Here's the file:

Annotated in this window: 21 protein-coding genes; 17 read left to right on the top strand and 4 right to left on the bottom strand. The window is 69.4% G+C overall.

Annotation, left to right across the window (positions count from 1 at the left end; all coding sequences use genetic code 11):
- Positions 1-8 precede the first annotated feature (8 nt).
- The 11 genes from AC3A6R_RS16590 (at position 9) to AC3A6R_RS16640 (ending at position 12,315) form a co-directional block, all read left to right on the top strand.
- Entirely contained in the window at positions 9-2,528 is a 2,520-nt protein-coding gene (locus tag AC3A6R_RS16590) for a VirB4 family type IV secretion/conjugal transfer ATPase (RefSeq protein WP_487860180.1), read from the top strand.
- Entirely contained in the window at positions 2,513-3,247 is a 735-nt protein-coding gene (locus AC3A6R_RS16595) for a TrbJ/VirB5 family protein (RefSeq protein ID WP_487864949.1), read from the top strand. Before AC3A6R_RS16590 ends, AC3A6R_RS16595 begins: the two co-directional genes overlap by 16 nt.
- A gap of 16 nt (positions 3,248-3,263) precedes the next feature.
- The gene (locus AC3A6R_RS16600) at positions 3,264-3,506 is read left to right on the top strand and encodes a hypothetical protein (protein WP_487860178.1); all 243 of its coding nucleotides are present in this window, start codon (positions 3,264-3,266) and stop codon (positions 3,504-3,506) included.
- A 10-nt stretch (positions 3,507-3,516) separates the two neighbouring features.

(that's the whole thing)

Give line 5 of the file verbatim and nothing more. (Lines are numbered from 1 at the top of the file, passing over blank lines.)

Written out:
- Entirely contained in the window at positions 9-2,528 is a 2,520-nt protein-coding gene (locus tag AC3A6R_RS16590) for a VirB4 family type IV secretion/conjugal transfer ATPase (RefSeq protein WP_487860180.1), read from the top strand.